Moments That Change Everything

Perhaps on no other day is the nature of fear and fearlessness more apparent than on the winter solstice, the celebration of dark during a season given to light. Tonight, the quarter moon reveals the yin and yang of life, its phase equally light and dark.

A rather somber opening for a solstice celebration but these days are darkened by a pandemic that kills thousands—incredibly, thousands—every day. No sentence is darker than that. Yet, there is the promise of a vaccine; like the solstice it is the promise of lighter days. The science of stuff gives a glimmer of hope, and the rest is up to us.

Too given to fear, we often stay in the dark much longer than we need, not only at a high cost to ourselves but to the planet. We too soon forget that fearlessness is not being without fear but facing what scares us the most, the light of day, revealing who and what we are. Transformation. The winter solstice marks its beginning.

For over 30 years now, the winter solstice is inextricably intertwined with a quarter moon night, both black and bright, in a southwestern Wyoming town that has become known to me as Fossil. No such place really exists but the land of the fossil fishes does. There, life is in layers with occasional interruptions in the laminae—the moments that change everything—it’s a place I lived and then later it became its own story, and every December, I return to begin anew. Sometimes, I actually do.

Jillian drives west on Interstate 80, searching the brittle, white Wyoming landscape for highway marker 189. Unending waves of prairie snow-crust keep her from locating the lone highway marker, but the broad, green-and-white exit sign that reads “Fossil” is not to be missed. She turns onto a narrow, two-lane highway that looks and drives like a one-way street. This is the high plains desert, 6,900 feet, covered in glistening snow crust that will not melt until June is the last thought she allows herself before arriving at the house on Ruby Street, on the night of the winter solstice quarter moon.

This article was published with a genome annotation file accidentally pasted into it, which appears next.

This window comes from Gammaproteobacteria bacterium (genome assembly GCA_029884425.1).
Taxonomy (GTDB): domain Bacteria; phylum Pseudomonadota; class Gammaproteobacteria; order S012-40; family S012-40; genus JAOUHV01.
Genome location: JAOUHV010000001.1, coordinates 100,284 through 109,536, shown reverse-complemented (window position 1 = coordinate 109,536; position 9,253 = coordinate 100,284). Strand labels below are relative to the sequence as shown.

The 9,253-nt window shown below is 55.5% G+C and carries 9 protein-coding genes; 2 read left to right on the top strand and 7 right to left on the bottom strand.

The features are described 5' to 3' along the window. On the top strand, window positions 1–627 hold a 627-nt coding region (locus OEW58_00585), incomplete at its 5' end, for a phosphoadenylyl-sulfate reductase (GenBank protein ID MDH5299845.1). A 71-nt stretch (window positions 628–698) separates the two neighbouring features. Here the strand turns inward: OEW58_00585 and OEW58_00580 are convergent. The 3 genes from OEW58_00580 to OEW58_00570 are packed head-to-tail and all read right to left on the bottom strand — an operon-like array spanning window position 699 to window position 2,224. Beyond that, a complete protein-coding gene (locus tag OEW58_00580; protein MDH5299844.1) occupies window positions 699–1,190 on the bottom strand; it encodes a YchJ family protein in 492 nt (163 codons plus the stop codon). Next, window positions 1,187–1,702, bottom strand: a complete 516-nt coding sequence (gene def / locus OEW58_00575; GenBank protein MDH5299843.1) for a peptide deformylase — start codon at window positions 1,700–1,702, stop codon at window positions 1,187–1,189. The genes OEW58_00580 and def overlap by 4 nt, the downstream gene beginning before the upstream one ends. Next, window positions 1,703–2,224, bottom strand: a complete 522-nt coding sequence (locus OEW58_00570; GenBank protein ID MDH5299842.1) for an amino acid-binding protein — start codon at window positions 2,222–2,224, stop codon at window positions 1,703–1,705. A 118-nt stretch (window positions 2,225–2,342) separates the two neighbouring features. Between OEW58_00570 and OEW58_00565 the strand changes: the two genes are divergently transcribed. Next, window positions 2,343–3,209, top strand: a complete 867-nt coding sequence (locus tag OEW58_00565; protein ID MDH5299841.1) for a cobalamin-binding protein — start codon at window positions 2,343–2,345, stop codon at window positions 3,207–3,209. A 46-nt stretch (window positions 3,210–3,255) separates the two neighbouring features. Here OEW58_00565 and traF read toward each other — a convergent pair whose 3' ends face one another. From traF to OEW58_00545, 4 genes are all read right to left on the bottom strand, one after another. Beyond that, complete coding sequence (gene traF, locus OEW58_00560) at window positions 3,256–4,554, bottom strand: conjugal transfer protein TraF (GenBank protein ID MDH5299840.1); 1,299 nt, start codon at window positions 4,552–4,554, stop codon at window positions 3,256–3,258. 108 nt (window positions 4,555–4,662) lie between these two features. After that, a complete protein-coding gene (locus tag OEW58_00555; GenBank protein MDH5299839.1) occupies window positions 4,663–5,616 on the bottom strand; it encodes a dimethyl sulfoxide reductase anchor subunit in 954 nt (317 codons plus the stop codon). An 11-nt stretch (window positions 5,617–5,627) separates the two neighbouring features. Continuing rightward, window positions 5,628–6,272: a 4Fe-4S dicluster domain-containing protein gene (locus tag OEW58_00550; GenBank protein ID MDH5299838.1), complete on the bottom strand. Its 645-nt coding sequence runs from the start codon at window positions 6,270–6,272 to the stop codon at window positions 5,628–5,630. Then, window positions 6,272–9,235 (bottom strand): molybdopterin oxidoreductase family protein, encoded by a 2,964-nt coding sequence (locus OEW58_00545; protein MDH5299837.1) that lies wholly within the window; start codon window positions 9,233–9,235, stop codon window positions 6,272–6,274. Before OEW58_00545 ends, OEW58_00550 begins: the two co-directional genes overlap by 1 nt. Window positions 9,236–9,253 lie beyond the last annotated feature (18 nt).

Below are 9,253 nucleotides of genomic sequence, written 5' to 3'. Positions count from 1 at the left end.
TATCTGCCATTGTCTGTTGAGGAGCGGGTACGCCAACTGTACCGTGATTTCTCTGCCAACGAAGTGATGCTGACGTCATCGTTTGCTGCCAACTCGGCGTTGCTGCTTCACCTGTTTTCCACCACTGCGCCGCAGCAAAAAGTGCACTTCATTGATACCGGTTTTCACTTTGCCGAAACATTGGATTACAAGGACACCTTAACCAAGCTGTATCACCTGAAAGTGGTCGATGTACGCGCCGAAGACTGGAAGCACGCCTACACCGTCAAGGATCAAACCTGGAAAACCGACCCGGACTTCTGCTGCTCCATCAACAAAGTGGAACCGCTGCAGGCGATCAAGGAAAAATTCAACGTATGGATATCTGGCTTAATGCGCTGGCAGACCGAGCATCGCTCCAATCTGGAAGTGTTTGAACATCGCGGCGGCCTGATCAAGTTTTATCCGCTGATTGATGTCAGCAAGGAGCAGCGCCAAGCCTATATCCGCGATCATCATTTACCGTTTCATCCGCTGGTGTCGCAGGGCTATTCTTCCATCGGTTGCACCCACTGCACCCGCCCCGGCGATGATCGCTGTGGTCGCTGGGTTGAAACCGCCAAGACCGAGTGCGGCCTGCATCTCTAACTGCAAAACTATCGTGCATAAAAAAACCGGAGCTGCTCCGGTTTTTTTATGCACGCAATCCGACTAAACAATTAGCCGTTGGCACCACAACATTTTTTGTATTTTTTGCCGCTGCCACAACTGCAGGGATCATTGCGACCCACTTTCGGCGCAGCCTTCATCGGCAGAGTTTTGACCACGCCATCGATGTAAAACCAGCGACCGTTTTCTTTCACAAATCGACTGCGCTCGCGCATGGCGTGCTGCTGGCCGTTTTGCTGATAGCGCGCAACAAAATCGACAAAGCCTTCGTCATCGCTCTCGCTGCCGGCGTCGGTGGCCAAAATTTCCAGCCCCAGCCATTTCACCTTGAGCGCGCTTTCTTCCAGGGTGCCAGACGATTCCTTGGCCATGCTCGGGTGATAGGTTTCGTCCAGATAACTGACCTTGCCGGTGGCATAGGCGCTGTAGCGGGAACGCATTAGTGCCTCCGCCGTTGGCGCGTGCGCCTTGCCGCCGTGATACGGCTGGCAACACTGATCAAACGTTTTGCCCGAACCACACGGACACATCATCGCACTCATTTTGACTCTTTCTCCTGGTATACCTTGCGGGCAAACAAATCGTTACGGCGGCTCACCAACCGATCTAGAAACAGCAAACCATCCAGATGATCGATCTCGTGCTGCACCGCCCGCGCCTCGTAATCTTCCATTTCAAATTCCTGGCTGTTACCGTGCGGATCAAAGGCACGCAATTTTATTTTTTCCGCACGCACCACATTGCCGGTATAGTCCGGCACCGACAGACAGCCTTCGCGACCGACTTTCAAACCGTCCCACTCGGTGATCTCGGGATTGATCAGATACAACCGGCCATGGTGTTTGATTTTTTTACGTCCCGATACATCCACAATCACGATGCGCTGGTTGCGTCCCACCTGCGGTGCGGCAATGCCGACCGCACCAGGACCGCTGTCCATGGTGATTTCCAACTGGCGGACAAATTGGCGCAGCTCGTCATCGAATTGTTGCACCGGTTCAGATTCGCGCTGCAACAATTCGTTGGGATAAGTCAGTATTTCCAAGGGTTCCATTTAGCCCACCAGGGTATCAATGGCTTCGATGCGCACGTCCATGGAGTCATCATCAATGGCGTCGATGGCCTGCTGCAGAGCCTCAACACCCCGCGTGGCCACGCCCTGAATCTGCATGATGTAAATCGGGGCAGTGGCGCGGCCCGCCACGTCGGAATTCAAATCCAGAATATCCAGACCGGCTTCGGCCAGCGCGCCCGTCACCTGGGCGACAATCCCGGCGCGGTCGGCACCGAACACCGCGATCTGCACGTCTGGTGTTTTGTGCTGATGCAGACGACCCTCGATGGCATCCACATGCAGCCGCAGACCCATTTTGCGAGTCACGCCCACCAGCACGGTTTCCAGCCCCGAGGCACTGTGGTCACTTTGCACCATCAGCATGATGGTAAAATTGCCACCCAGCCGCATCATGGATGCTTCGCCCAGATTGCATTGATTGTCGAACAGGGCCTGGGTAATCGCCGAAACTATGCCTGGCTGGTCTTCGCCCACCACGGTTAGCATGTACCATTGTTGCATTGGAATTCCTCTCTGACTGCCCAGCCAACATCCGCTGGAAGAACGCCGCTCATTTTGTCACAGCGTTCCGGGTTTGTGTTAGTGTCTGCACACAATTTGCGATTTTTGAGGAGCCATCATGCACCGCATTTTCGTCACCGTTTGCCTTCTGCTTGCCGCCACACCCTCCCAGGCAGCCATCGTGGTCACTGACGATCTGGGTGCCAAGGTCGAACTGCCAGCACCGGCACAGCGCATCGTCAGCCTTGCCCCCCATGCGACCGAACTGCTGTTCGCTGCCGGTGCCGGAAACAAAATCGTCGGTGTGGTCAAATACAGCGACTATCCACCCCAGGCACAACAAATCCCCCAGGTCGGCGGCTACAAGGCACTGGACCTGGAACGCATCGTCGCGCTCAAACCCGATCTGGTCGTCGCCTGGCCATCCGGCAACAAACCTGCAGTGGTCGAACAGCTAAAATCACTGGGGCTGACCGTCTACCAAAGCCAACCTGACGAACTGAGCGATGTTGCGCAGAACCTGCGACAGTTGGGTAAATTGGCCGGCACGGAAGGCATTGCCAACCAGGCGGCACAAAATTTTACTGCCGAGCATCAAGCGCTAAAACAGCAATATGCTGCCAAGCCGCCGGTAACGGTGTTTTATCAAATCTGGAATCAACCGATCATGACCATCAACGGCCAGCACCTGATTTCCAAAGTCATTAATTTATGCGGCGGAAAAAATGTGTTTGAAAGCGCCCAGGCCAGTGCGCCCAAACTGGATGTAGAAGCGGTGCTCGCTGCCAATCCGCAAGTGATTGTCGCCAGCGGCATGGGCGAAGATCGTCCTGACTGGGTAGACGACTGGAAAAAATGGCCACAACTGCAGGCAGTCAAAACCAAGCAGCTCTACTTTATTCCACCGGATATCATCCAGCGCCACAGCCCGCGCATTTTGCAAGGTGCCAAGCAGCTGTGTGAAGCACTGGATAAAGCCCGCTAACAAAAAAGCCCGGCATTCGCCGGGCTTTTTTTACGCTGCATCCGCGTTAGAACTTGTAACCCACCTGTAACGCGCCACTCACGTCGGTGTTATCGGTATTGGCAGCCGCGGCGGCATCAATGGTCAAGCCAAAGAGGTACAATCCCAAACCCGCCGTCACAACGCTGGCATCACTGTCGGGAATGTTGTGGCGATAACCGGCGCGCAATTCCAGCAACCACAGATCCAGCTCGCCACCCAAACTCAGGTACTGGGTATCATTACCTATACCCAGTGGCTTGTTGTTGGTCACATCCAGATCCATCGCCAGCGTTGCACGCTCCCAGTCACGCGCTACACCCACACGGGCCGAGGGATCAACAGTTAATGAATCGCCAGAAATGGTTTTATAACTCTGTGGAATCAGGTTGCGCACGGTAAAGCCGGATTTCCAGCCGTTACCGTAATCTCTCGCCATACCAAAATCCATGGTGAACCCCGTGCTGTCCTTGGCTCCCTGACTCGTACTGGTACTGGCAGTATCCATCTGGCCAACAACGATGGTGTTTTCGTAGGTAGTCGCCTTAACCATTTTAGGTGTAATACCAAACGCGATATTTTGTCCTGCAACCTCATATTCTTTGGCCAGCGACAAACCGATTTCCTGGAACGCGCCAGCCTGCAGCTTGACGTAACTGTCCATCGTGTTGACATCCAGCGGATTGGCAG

In the clear cold of midnight, Jillian looks at an Independent Realty photograph that had been taken the previous May when burnt orange poppies surrounded the once white clapboard Ruby Street house now covered in a false, red brick front that sags. Nubs of native grasses dotted the wind worn grounds; seven aging cottonwoods bordered the back and sides of the corner lot. Sweeping, broad limbs of a lone blue spruce provided perpetual shade for the front porch. And facing the eastern scallops of Oyster Ridge, with its fumaroles from long abandoned coal mines, was a cherry tree heavy with blossom, magnificent in its breadth.

But this is the winter solstice and there are no blossoms, poppies, or grasses, nubs or no; just the fumarole gas plumes in the moonlight, somewhat like Yellowstone’s geysers, as they start to signal their burst. But this is not the fantasy of Yellowstone. It is life at timberline, a harsh cold beauty for the very few. The fumarole plumes will fade with the night but the gas is ever present if not always seen.